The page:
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Arches National Park - Utah

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Near the Colorado border, and south of Interstate 70, this national park contains the greatest density of natural stone arches in the world. Located in Utah's red rock country, the park connects with the Colorado River for a short stretch, and a bridge on U.S. Highway 91 leads from the park to the city of Moab. The nearby remains of a small part of the old Spanish Trail provide some historical perspective, as does the Wolfe Ranch, which lies inside the park.

We'll see many examples of natural arches in the national parks and monuments of southern Utah (see the following pages), but Arches has more in a smaller space than all the others. Sandstone is very vulnerable to erosion, and what was once flat land has been sculpted by wind and water, removing the soft sandstone to reveal stronger rock underneath. The shifting of salt beds under the park also contributed to the exposure of arches. Salt beds liquefied and buckled under the weight of heavier rock that lay above, causing faults, which resulted in earth layers being turned on edge. One such displacement is the Moab Fault -- seen from the park visitor center.

What to See & Do

More than 1,500 arches are found in the park, ranging in size from 3 feet to the huge Landscape Arch, which is 306 feet from base to base and 105 feet high. Pinnacles are also a feature of the park, and are good places to see these spires are at Delicate Arch viewpoint (in the extreme mid-eastern section) and along the Great Wall Road, which is the main north/south route through the park.

The park visitor center is at the southern entrance, 5 miles north of Moab. Here, you can watch a slide show that will orient you to the park attractions and walk through a geology and history display. Commercial tours are available, and a self-guiding booklet will lead you through the park. Naturalists lead walks through the Fiery Furnace area in the north/central part of the park. This 2-hour tour is given during the prime season -- not summer, when it's too hot and exhausting to spend much time outdoors!

Park Attractions

At the extreme north end of the park road is Devil's Garden. A trail through the area provides views of a fine collection of arches, including the Tunnel, Pine Tree Arch and Landscape Arch, and leads past the Partition, Navajo and Wall arches, and ending after a 2.5-mile (one-way) walk at the Dark Angel Arch. People who don't wish to walk the full loop, which is primitive in places, should turn around at the Landscape Arch (1 mile) or Double-O Arch (2 miles). The starting point is the Devil's Garden Trailhead. This trail also offers wonderful views of the Salt Valley and the La Sal Mountains. This is an easy walk, as far as Landscape Arch.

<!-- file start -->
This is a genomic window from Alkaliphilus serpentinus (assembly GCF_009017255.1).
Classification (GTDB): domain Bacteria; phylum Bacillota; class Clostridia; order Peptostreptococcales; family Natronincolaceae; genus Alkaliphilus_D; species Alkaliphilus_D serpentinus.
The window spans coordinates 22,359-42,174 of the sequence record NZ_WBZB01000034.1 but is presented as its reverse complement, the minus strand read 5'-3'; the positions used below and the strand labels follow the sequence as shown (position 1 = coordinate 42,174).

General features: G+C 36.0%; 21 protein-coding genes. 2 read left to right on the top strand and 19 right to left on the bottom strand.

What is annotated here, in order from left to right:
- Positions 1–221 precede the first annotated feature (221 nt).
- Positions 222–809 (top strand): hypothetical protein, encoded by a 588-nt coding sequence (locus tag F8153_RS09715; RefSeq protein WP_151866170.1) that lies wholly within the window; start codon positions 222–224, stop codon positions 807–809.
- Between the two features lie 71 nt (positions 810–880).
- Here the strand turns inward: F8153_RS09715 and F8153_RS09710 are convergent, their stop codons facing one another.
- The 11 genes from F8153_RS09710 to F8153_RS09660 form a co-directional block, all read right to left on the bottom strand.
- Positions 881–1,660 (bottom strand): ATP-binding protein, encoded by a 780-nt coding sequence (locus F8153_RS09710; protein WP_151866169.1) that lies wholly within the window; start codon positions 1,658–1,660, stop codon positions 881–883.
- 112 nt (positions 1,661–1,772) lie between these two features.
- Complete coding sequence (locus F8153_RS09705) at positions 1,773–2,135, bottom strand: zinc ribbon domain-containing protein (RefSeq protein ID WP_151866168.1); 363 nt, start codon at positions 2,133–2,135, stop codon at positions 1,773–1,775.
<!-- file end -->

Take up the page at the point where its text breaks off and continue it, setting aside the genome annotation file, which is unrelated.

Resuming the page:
The Desert Nature Trail begins at the front of the visitor center. This is a short, self-guided walk following a series of numbered posts that correspond to the features listed on an excellent brochure available inside. The trail is only 2/10 of a mile long (0.3 km), but it offers a wealth of diversity in desert plants including cacti, small shrubs, and desert grasses. A juniper hangs onto a rocky crevice and, in the fall, the squawbush (a sumac) turns bright red. You may see desert animals such as spiny lizards, cottontails, and squirrels.

Delicate Arch Trail provides a moderately-strenuous hike for 1.5 miles (one-way), crossing a suspension bridge over Salt Wash and climbing along the rock ending at the arch. The trail is off a sideroad, with the trailhead at Wolfe Ranch. The ranch is a national historic site, containingthe remains of a rustic homestead settled by John Wesley Wolfe, a civil war veteran, and his family.

Another major area is Fiery Furnace, which is located in the middle of the park. There are two viewpoints in this area, providing overlooks of the Salt Valley and the Fiery Furnace -- a display of exposed sandstone fins. The viewpoint is at the head of the 2-mile guided walk. You'll see several arches, including Skyline, Broken, and Sand Dune.

Located along the highway north of the visitor center is the Windows area. From the highway you can see four of the most impressive arches: North and South Windows, Double Arch, and Turret Arch. The two Window arches -- as seen from Turret Arch -- are also called the Spectacles.

The most remote part of the park is Klondike Bluffs, situated at the end of a sideroad that departs from the main road just south of the Devil's Garden area. This is a vast area with panoramic views of many formations, including the awesome Tower Arch. It is also is a popular cross-country hiking area. Backpackers should get advice at the visitor center on hikes in the area and be sure to inform the rangers of their intentions.

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Camping in the Park

The only campground in the park is operated on a first come, first served basis. It's located near the north end of the park in the Devil's Garden area. It has 50 tent and trailer sites, plus two group sites for tents. The campground has running water and flush toilets from spring until fall and a fee is charged; in winter there are chemical toilets and no water nor fee. The Devil's Garden Campground is open from spring through early fall, at an on-site amphitheater where rangers give interpretive talks during evening hours.

For park information, write to the Superintendent, Arches National Park, P.O. Box 907, Moab UT 84532. Or call (435) 259-8161.

Other Places to Stay

Overnight accommodations and restaurants are available in the Mormon pioneer town of Moab.

For nearby motels, plus B&B inns in Moab,
Go to the Moab Page,
or go to hotel reservations.

Nearby Places

Canyonlands National Park
Natural Bridges National Monument
Monument Valley
Capitol Reef National Park

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